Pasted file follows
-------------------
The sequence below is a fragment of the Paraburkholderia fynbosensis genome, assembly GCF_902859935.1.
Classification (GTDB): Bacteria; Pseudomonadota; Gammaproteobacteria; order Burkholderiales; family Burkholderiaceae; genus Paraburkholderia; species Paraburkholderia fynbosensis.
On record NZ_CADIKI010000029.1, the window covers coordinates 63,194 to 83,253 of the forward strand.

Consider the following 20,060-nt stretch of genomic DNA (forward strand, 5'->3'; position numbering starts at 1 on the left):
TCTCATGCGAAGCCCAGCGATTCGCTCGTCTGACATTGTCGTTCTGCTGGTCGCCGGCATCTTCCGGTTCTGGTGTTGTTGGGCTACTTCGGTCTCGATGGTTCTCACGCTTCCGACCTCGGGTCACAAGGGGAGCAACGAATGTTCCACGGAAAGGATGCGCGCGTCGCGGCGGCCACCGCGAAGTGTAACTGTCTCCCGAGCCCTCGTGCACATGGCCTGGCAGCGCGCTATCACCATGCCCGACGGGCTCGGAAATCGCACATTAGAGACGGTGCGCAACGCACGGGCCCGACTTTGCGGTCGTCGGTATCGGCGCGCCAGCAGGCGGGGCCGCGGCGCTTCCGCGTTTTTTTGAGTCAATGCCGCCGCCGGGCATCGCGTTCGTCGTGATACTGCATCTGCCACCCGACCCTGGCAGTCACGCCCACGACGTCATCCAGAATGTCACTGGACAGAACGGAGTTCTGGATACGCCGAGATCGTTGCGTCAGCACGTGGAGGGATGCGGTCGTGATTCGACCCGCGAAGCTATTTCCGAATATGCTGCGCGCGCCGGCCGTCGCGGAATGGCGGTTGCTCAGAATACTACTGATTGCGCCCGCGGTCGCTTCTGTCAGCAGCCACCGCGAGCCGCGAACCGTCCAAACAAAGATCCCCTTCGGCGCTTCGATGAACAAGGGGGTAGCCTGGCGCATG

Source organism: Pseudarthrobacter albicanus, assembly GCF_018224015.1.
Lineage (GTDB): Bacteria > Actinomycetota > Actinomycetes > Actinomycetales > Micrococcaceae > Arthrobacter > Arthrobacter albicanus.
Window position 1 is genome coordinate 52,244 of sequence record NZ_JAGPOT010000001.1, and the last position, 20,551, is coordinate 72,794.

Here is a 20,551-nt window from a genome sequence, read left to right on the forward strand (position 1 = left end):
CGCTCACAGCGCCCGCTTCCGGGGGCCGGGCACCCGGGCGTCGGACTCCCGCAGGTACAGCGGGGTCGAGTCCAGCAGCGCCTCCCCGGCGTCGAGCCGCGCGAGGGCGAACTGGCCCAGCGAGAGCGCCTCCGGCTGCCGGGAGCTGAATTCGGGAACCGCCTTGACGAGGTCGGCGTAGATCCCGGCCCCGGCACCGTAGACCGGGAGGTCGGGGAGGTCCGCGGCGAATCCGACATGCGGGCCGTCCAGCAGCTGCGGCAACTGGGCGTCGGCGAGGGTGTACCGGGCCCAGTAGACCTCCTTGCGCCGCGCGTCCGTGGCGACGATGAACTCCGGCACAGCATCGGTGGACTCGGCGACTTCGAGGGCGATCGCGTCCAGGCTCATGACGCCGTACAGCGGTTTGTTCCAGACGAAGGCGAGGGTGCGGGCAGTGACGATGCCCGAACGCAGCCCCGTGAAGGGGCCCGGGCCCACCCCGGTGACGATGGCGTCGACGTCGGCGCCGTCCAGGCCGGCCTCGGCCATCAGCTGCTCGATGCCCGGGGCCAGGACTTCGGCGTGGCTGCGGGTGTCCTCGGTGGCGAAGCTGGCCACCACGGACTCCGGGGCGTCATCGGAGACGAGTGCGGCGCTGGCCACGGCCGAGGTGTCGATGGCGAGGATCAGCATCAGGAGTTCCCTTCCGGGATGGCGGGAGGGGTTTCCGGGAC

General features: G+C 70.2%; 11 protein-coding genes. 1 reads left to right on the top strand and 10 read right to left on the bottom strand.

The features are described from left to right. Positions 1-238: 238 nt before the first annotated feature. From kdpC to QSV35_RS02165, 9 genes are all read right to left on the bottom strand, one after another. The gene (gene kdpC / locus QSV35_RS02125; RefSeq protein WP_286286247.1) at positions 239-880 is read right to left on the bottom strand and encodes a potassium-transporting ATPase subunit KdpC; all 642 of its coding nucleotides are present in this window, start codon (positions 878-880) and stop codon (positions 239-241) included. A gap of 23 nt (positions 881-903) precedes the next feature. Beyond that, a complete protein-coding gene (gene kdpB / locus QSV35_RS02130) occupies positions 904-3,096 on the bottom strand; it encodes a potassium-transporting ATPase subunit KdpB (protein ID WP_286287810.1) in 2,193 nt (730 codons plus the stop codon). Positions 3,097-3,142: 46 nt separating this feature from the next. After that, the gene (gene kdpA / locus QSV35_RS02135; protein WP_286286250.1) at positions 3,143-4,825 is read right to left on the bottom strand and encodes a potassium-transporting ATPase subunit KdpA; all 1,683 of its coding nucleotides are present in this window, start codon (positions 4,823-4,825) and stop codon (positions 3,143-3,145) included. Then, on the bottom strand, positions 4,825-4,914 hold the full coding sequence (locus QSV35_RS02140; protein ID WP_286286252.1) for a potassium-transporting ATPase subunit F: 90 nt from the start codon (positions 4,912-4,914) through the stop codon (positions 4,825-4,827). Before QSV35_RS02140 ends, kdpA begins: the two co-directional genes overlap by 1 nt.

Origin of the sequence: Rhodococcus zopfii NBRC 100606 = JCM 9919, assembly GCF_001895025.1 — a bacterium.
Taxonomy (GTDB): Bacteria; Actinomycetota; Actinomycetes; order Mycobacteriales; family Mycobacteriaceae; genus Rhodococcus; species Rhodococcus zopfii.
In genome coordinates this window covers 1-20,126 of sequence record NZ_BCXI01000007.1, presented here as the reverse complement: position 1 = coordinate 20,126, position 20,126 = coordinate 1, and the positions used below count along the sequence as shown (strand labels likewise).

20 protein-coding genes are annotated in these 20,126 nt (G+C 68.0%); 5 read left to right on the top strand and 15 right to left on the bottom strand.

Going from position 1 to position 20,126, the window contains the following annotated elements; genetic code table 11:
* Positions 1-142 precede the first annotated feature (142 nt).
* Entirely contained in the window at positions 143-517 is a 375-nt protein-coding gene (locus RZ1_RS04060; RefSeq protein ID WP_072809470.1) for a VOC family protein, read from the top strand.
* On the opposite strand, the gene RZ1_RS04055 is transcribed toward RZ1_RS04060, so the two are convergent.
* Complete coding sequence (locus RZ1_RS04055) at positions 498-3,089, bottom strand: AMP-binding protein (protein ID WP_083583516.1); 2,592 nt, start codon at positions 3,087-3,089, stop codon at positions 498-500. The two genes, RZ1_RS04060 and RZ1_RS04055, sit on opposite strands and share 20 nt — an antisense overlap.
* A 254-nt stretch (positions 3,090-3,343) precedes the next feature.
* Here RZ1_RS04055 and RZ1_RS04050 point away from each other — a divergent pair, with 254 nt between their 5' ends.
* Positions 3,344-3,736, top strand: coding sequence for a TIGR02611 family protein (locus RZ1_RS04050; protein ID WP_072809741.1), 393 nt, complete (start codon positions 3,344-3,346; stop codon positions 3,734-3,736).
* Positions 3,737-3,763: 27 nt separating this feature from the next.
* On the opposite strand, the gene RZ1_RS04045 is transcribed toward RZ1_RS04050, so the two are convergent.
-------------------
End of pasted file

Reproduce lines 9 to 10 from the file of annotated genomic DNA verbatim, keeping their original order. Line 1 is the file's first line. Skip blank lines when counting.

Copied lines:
Here is a 20,551-nt window from a genome sequence, read left to right on the forward strand (position 1 = left end):
CGCTCACAGCGCCCGCTTCCGGGGGCCGGGCACCCGGGCGTCGGACTCCCGCAGGTACAGCGGGGTCGAGTCCAGCAGCGCCTCCCCGGCGTCGAGCCGCGCGAGGGCGAACTGGCCCAGCGAGAGCGCCTCCGGCTGCCGGGAGCTGAATTCGGGAACCGCCTTGACGAGGTCGGCGTAGATCCCGGCCCCGGCACCGTAGACCGGGAGGTCGGGGAGGTCCGCGGCGAATCCGACATGCGGGCCGTCCAGCAGCTGCGGCAACTGGGCGTCGGCGAGGGTGTACCGGGCCCAGTAGACCTCCTTGCGCCGCGCGTCCGTGGCGACGATGAACTCCGGCACAGCATCGGTGGACTCGGCGACTTCGAGGGCGATCGCGTCCAGGCTCATGACGCCGTACAGCGGTTTGTTCCAGACGAAGGCGAGGGTGCGGGCAGTGACGATGCCCGAACGCAGCCCCGTGAAGGGGCCCGGGCCCACCCCGGTGACGATGGCGTCGACGTCGGCGCCGTCCAGGCCGGCCTCGGCCATCAGCTGCTCGATGCCCGGGGCCAGGACTTCGGCGTGGCTGCGGGTGTCCTCGGTGGCGAAGCTGGCCACCACGGACTCCGGGGCGTCATCGGAGACGAGTGCGGCGCTGGCCACGGCCGAGGTGTCGATGGCGAGGATCAGCATCAGGAGTTCCCTTCCGGGATGGCGGGAGGGGTTTCCGGGAC